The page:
Chapter 20 - Chapter 20 The STL The (containers, iterators,...

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Unformatted text preview: Chapter 20 The STL The (containers, iterators, and algorithms) Bjarne Stroustrup www.stroustrup.com/Programming Abstract Abstract This lecture and the next present the STL – the This containers and algorithms part of the C++ standard library library The STL is an extensible framework dealing with The data in a C++ program. First, I will present the general ideal, then the First, fundamental concepts, and finally examples of containers and algorithms. The key notions of sequence and iterator used to tie The sequence iterator data together with algorithms (for general processing) are also presented. Stroustrup/Programming 2 Overview Overview Common tasks and ideals Generic programming Containers, algorithms, and iterators The simplest algorithm: find() Parameterization of algorithms Sequence containers map, set Standard algorithms vector and list Associative containers find_if() and function objects copy, sort, … Input iterators and output iterators List of useful facilities Headers, algorithms, containers, function objects Stroustrup/Programming 3 Common tasks Common Collect data into containers Organize data Retrieve data items For printing For fast access By index (e.g., get the Nth element) By By value (e.g., get the first element with the value "Chocolate") "Chocolate" By By properties (e.g., get the first elements where “age<64”) (e.g., By Add data Remove data Sorting and searching Simple numeric operations Stroustrup/Programming 4 Observation Observation We can (already) write programs that are very similar We independent of the data type used independent Using an int isn’t that different from using a double Using int double Using a vector<int> isn’t that different from using a Using vector<int> vector<string> vector<string> Stroustrup/Programming 5 Ideals Ideals We’d like to write common programming tasks so that we We’d don’t have to re-do the work each time we find a new way of storing the data or a slightly different way of interpreting the data interpreting Finding a value in a vector isn’t all that different from Finding vector finding a value in a list or an array list Looking for a string ignoring case isn’t all that different Looking string from looking at a string not ignoring case string Graphing experimental data with exact values isn’t all that Graphing different from graphing data with rounded values different Copying a file isn’t all that different from copying a vector Stroustrup/Programming 6 Ideals (continued) (continued) Code that’s Uniform access to data Easy to read Easy to modify Regular Short Short Fast Fast Independently of how it is stored Independently of its type … Stroustrup/Programming 7 Ideals (continued) (continued) … Type-safe access to data Easy traversal of data Compact storage of data Fast Retrieval of data Addition of data Deletion of data Standard versions of the most common algorithms Copy, find, search, sort, sum, … Stroustrup/Programming 8 Examples Sort a vector of strings Find an number in a phone book, given a name Find the highest temperature Find all values larger than 800 Find the first occurrence of the value 17 Sort the telemetry records by unit number Sort the telemetry records by time stamp Find the first value larger than “Petersen”? What is the largest amount seen? Find the first difference between two sequences Compute the pair wise product of the elements of two sequences What’s the highest temperatures for each day in a month? What’s the top 10 best-sellers? What’s the entry for “C++” (say, in Google)? What’s the sum of the elements? Stroustrup/Programming 9 Generic programming Generalize algorithms Sometimes called “lifting an algorithm” The aim (for the end user) is Increased correctness Greater range of uses Possibilities for re-use Better performance Through better specification Through wider use of tuned libraries Unnecessarily slow code will eventually be thrown away Go from the concrete to the more abstract The other way most often leads to bloat 10 10 Lifting example (concerte algorithms) (concerte Lifting double sum(double array, int n) // one concrete algorithm (doubles in array) // one { double s = 0; for (int i = 0; i < n; ++i ) s = s + array[i]; return s; } struct Node { Node* next; int data; }; int sum(Node* first) { int s = 0; while (first) { s += first->data; first = first->next; } return s; } // another concrete algorithm (ints in list) // another 11 11 Lifting example (abstract the data structure) (abstract Lifting // pseudo-code for a more general version of both algorithms // pseudo-code int sum(data) // somehow parameterize with the data structure // somehow { int s = 0; // initialize // initialize while (not at end) { // loop through all elements // loop s = s + get value; // compute sum get // compute get next data element; get } return s; // return result // return } We need three operations (on the data structure): not at end get value get next data element 12 12 Lifting example (STL version) (STL Lifting // Concrete STL-style code for a more general version of both algorithms // Concrete template<class Iter, class T> template<class T sum(Iter first, Iter last, T s) { while (first!=last) { while s = s + *first; ++first; } return s; } // Iter should be an Input_iterator Iter // T should be something we can + and = // should // T is the “accumulator type” // is Let the user initialize the accumulator float a = { 1,2,3,4,5,6,7,8 }; float double d = 0; double d = sum(a,a+sizeof(a)/sizeof(*a),d); 13 13 Lifting example Almost the standard library accumulate I simplified a bit for terseness simplified (see 21.5 for more generality and more details) Works for Runs as fast as “hand-crafted” code arrays vectors lists istreams … Given decent inlining The code’s requirements on its data has become explicit We understand the code better 14 14 The STL The Part of the ISO C++ Standard Library Mostly non-numerical Only 4 standard algorithms specifically do computation Handles textual data as well as numeric data E.g. string Deals with organization of code and data Accumulate, inner_product, partial_sum, adjacent_difference Built-in types, user-defined types, and data structures Optimizing disk access was among its original uses Performance was always a key concern Stroustrup/Programming 15 The STL The Designed by Alex Stepanov General aim: The most general, most efficient, most flexible representation of concepts (ideas, algorithms) Represent separate concepts separately in code Combine concepts freely wherever meaningful General aim to make programming “like math” or even “Good programming is math” or is works for integers, for floating-point numbers, for works polynomials, for … polynomials, Stroustrup/Programming 16 Basic model Basic Algorithms sort, find, search, copy, … • Separation of concerns – Algorithms manipulate Algorithms data, but don’t know about containers about – Containers store data, but Containers iterators don’t know about algorithms algorithms – Algorithms and Algorithms containers interact through iterators through Containers • Each container has its Each own iterator types own vector, list, map, hash_map, … vector, Stroustrup/Programming 17 The STL The An ISO C++ standard framework of about 10 An containers and about 60 algorithms connected by iterators iterators Other organizations provide more containers and Other algorithms in the style of the STL algorithms Boost.org, Microsoft, SGI, … Probably the currently best known and most widely Probably used example of generic programming used Stroustrup/Programming 18 The STL The If you know the basic concepts and a few examples you If can use the rest can Documentation SGI Dinkumware http://www.dinkumware.com/refxcpp.html (beware of several library http://www.dinkumware.com/refxcpp.html versions) versions) Rogue Wave http://www.sgi.com/tech/stl/ (recommended because of clarity) http://www.roguewave.com/support/docs/sourcepro/stdlibug/index.html More accessible and less complete documentation Appendix B Stroustrup/Programming 19 Basic model Basic A pair of iterators define a sequence The beginning (points to the first element – if any) The end (points to the one-beyond-the-last element) begin: end: … • An iterator is a type that supports the “iterator operations” • • • ++ Go to next element * Get value == Does this iterator point to the same element as that iterator? • Some iterators support more operations (e.g. --, +, and [ ]) Stroustrup/Programming 20 Containers Containers (hold sequences in difference ways) vector 0 2 3 list (doubly linked) 1 0 2 1 6 set (a kind of tree) 2 0 7 1 5 3 Stroustrup/Programming 4 21 The simplest algorithm: find() find() … begin: // Find the first element that equals a value // Find template<class In, class T> In find(In first, In last, const T& val) { while (first!=last && *first != val) ++first; return first; } end: void f(vector<int>& v, int x) // find an int in a vector // find { vector<int>::iterator p = find(v.begin(),v.end(),x); if (p!=v.end()) { /* we found x */ } if */ // … // } We can ignore (“abstract away”) the differences between containers Stroustrup/Programming 22 find() find() generic for both element type and container type void f(vector<int>& v, int x) // works for vector of ints // vector int { vector<int>::iterator p = find(v.begin(),v.end(),x); if (p!=v.end()) { /* we found x */ } if we */ // … // } void f(list<string>& v, string x) // works for list of strings // list string { list<string>::iterator p = find(v.begin(),v.end(),x); if (p!=v.end()) { /* we found x */ } if we */ // … // } void f(set<double>& v, double x) // works of set of doubles // set double { set<double>::iterator p = find(v.begin(),v.end(),x); if (p!=v.end()) { /* we found x */ } if */ // … // } Stroustrup/Programming 23 Algorithms and iterators Algorithms An iterator points to (refers to, denotes) an element of a sequence The end of the sequence is “one past the last element” not “the last element” not That’s necessary to elegantly represent an empty sequence One-past-the-last-element isn’t an element You can compare an iterator pointing to it You can’t dereference it (read its value) Returning the end of the sequence is the standard idiom for “not Returning found” or “unsuccessful” found” some iterator: An empty sequence: the end: 0 1 2 3 Stroustrup/Programming 24 Simple algorithm: find_if() find_if() Find the first element that match a criterion (predicate) Here, a predicate takes one argument and returns a bool Here, bool template<class In, class Pred> In find_if(In first, In last, Pred pred) { while (first!=last && !pred(*first)) ++first; return first; } A predicate void f(vector<int>& v) { vector<int>::iterator p = find_if(v.begin(),v.end,Odd()); if (p!=v.end()) { /* we found an odd number */ } if */ // … // } Stroustrup/Programming 25 Predicates Predicates A predicate (of one argument) is a function or a function object predicate that takes an argument and returns a bool bool For example A function bool odd(int i) { return i%2; } // % is the remainder (modulo) operator bool is odd(7); // call odd: is 7 odd? call A function object struct Odd { bool operator()(int i) const { return i%2; } }; Odd odd; // make an object odd of type Odd // make of odd(7); // call odd: is 7 odd? // odd Stroustrup/Programming 26 Function objects Function A concrete example using state template<class T> struct Less_than { T val; // value to compare with // value Less_than(int x) :val(x) { } bool operator()(const T& x) const { return x < val; } }; // find x<43 in vector<int> : // find p=find_if(v.begin(), v.end(), Less_than(43)); p=find_if(v.begin(), // find x<“perfection” in list<string>: find “perfection” in q=find_if(ls.begin(), ls.end(), Less_than("perfection")); q=find_if(ls.begin(), Stroustrup/Programming 27 27 Function objects Function A very efficient technique inlining very easy Faster than equivalent function and effective with current compilers And sometimes you can’t write an equivalent function The main method of policy parameterization in the STL Key to emulating functional programming techniques in C++ Stroustrup/Programming 28 Policy parameterization Policy Whenever you have a useful algorithm, you eventually want to Whenever parameterize it by a “policy”. parameterize For example, we need to parameterize sort by the comparison criteria struct Record { string name; char addr[24]; // … // }; // standard string for ease of use // standard // old C-style string to match database layout // old vector<Record> vr; // … // sort(vr.begin(), vr.end(), Cmp_by_name()); sort(vr.begin(), vr.end(), Cmp_by_addr()); Stroustrup/Programming // sort by name // sort // sort by addr // sort 29 Comparisons Comparisons // Different comparisons for Rec objects: // Different objects struct Cmp_by_name { bool operator()(const Rec& a, const Rec& b) const { return a.name < b.name; } // look at the name field of Rec return look }; struct Cmp_by_addr { bool operator()(const Rec& a, const Rec& b) const { return 0 < strncmp(a.addr, b.addr, 24); } }; // correct? // correct? // note how the comparison function objects are used to hide ugly // note // and error-prone code // and Stroustrup/Programming 30 30 vector vector template<class T> class vector { T* elements; // … // typedef ??? iterator; // the type of an iterator is implementation defined // the // and it (usefully) varies (e.g. range checked iterators) // and // a vector iterator could be a pointer to an element // vector typedef ??? const_iterator; iterator begin(); // points to first element // points const_iterator begin() const; const_iterator iterator end(); // points one beyond the last element iterator // points const_iterator end() const; iterator erase(iterator p); iterator insert(iterator p, const T& v); // remove element pointed to by p // remove // insert a new element v before p // }; Stroustrup/Programming 31 insert() into vector insert() vector<int>::iterator p = v.begin(); ++p; ++p; ++p; vector<int>::iterator q = p; ++q; v: q: 6 p: 0 1 2 3 4 5 p=v.insert(p,99); // leaves p pointing at the inserted element leaves pointing v: q: p: 7 0 1 2 99 3 4 5 Note: q is invalid after the insert() Note: Some elements moved; all elements could have moved Note: Stroustrup/Programming Stroustrup/Programming 32 erase() from vector erase() v: 7 0 p = v.erase(p); v: q: p: 1 2 99 3 4 5 // leaves p pointing at the element after the erased one // leaves pointing q: p: 6 0 1 2 3 4 5 vector elements move when you insert() or erase() Iterators into a vector are invalidated by insert() and erase() Stroustrup/Programming 33 list list Link: T value Link* pre Link* post template<class T> class list { Link* elements; // … // typedef ??? iterator; // the type of an iterator is implementation defined // the // and it (usefully) varies (e.g. range checked iterators) // and // a list iterator could be a pointer to a link node // list typedef ??? const_iterator; iterator begin(); // points to first element // points const_iterator begin() const; const_iterator iterator end(); // points one beyond the last element iterator // points const_iterator end() const; iterator erase(iterator p); iterator insert(iterator p, const T& v); // remove element pointed to by p // remove // insert a new element v before p // }; Stroustrup/Programming 34 insert() into list insert() list<int>::iterator p = v.begin(); ++p; ++p; ++p; list<int>::iterator q = p; ++q; v: 6 0 v = v.insert(p,99); v: q: p: 1 2 3 0 5 // leaves p pointing at the inserted element p: 7 4 1 q: 2 Note: q is unaffected Note: No elements moved around 3 4 5 99 Stroustrup/Programming 35 erase() from list erase() v: p: 7 0 q: 1 2 3 4 5 99 p = v.erase(p); v: // leaves p pointing at the element after the erased one q: p: 6 0 1 2 3 4 5 Note: list elements do not move when you insert() or erase() Stroustrup/Programming 36 Ways of traversing a vector Ways for(int i = 0; i<v.size(); ++i) … // do something with v[i] do // why int? // why for(vector<int>::size_type i = 0; i<v.size(); ++i) … // do something with v[i] do // longer but always correct // longer for(vector<int>::iterator p = v.begin(); p!=v.end(); ++p) … // do something with *p // do know both ways (iterator and subscript) The subscript style is used in essentially every language The iterator style is used in C (pointers only) and C++ The iterator style is used for standard library algorithms The subscript style doesn’t work for lists (in C++ and in most languages) use either way for vectors There are no fundamental advantage of one style over the other But the iterator style works for all sequences Prefer size_type over plain int Prefer size_type int pedantic, but quiets compiler and prevents rare errors Stroustrup/Programming 37 Some useful standard headers Some <iostream> <fstream> <algorithm> <numeric> <functional> <string> <vector> <map> <list> <set> I/O streams, cout, cin, … file streams sort, copy, … accumulate, inner_product, … function objects Stroustrup/Programming 38 Next lecture Next Map, set, and algorithms Stroustrup/Programming 39 ...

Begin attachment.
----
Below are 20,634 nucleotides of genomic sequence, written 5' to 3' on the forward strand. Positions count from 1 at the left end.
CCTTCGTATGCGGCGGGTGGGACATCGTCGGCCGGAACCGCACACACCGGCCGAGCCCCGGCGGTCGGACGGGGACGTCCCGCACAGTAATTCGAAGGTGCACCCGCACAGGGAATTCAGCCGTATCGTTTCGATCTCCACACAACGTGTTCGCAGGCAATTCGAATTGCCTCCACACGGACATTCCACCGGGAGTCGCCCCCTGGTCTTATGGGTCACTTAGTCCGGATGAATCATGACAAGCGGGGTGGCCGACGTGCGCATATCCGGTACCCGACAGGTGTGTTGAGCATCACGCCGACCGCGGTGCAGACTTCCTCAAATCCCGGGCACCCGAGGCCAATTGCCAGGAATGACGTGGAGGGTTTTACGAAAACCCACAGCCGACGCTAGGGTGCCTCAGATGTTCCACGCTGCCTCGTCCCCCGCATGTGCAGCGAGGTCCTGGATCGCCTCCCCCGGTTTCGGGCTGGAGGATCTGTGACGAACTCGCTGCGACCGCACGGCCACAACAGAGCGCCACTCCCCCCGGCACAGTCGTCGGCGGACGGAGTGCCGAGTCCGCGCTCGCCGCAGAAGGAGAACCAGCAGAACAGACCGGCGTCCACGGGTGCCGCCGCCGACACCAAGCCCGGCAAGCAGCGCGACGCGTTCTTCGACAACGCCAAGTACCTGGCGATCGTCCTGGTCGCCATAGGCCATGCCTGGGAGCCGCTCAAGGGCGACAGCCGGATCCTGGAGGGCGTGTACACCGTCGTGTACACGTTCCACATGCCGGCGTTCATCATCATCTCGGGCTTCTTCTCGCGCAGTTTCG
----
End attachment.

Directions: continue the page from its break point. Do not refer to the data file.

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This note was uploaded on 02/18/2012 for the course CSCE 121 taught by Professor Walter daugherity during the Fall '09 term at Texas A&M.